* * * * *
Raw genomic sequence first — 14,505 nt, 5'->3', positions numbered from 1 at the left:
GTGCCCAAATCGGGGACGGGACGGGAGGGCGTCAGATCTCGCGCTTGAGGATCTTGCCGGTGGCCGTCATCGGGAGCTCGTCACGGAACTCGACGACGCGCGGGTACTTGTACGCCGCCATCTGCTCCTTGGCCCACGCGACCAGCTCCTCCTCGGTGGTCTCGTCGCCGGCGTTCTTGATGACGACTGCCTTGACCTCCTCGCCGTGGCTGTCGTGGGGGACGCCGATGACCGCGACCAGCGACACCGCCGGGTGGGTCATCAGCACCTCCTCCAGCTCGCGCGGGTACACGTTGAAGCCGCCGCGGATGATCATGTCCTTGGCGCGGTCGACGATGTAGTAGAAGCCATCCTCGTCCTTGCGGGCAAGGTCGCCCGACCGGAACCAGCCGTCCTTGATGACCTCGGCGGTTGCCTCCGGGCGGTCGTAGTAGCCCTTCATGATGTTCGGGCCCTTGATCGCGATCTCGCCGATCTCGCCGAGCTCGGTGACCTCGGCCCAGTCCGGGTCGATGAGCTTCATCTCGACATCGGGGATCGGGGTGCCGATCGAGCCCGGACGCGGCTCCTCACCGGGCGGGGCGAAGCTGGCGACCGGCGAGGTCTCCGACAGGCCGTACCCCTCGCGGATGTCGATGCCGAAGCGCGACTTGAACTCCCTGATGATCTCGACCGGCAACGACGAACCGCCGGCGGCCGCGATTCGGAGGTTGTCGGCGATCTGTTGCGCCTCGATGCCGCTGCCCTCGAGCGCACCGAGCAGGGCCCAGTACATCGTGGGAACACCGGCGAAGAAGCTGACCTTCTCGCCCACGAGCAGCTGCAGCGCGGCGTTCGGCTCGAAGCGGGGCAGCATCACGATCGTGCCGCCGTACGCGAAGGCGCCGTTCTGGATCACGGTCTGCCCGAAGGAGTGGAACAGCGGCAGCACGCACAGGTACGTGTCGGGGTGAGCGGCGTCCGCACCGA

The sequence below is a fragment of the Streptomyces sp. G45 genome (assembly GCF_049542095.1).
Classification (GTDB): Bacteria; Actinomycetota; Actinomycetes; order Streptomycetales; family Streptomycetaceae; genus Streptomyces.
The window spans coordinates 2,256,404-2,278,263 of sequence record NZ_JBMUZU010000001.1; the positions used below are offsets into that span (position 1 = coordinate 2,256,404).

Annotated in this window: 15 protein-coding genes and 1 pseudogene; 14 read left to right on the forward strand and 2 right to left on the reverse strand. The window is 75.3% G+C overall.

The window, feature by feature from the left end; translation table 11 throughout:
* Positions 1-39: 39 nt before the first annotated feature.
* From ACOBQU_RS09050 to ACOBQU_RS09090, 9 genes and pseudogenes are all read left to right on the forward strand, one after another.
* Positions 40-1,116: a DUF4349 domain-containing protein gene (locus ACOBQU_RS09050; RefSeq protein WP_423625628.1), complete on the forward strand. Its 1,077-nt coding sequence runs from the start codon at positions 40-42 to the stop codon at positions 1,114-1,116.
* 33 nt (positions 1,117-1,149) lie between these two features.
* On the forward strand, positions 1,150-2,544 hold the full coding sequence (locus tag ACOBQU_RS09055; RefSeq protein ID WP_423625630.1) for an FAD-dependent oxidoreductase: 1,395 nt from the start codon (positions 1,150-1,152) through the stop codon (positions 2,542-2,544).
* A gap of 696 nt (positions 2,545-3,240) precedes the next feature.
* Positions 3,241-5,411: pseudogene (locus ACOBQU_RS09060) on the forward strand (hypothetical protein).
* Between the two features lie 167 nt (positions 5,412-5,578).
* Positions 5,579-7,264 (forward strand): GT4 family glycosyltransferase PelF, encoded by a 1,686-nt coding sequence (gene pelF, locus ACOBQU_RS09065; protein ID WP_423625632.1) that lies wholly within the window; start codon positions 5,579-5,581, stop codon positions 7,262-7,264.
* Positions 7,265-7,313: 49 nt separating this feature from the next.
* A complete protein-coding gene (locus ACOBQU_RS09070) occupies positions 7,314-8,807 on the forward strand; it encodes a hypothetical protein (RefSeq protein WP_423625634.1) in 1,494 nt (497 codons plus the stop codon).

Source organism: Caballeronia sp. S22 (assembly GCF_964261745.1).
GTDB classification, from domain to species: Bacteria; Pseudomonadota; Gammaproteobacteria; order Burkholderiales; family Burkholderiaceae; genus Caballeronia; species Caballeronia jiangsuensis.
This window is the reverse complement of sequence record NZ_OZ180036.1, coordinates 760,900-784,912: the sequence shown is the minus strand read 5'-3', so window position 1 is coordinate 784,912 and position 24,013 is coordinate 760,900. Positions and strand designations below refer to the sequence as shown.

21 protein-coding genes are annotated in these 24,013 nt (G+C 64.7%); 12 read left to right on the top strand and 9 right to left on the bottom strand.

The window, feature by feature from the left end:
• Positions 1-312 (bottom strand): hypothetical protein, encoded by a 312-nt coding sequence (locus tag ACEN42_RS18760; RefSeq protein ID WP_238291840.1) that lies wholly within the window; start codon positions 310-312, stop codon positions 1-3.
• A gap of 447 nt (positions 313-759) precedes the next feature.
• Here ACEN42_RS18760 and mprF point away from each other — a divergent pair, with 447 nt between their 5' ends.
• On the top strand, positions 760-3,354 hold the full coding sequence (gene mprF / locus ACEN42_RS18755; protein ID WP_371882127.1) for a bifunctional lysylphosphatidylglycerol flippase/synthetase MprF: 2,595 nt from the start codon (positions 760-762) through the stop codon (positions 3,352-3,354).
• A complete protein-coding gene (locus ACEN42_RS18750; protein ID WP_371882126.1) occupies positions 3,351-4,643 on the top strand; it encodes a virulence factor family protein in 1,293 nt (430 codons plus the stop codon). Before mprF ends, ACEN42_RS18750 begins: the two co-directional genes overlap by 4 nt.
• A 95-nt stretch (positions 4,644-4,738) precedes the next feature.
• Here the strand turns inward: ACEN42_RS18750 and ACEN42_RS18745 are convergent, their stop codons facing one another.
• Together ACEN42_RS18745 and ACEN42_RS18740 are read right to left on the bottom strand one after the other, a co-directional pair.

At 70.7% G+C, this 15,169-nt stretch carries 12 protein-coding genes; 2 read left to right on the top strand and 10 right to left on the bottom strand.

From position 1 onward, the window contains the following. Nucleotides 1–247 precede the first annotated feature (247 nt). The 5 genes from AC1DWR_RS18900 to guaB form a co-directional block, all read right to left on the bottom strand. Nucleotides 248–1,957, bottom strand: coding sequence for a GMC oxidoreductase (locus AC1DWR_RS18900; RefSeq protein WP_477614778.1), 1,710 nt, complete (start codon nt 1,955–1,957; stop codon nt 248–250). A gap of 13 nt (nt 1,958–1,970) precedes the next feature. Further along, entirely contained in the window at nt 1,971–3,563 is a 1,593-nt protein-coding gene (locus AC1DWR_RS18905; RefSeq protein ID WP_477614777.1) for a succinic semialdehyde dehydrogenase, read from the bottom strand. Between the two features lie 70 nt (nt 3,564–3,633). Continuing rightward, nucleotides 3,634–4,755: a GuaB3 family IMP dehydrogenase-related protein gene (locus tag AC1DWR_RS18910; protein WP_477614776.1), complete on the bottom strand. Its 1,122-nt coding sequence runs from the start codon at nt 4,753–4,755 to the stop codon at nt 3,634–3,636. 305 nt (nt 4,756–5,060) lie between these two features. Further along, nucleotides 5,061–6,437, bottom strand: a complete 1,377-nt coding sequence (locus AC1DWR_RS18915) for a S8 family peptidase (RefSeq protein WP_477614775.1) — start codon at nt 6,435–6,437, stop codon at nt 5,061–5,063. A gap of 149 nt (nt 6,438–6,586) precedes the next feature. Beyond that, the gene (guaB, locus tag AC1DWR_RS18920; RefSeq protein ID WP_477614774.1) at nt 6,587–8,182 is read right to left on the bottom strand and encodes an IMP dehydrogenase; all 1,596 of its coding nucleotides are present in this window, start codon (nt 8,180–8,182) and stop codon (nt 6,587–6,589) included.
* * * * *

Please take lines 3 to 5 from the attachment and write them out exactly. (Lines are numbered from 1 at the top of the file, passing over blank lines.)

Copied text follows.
The sequence below is a fragment of the Streptomyces sp. G45 genome (assembly GCF_049542095.1).
Classification (GTDB): Bacteria; Actinomycetota; Actinomycetes; order Streptomycetales; family Streptomycetaceae; genus Streptomyces.
The window spans coordinates 2,256,404-2,278,263 of sequence record NZ_JBMUZU010000001.1; the positions used below are offsets into that span (position 1 = coordinate 2,256,404).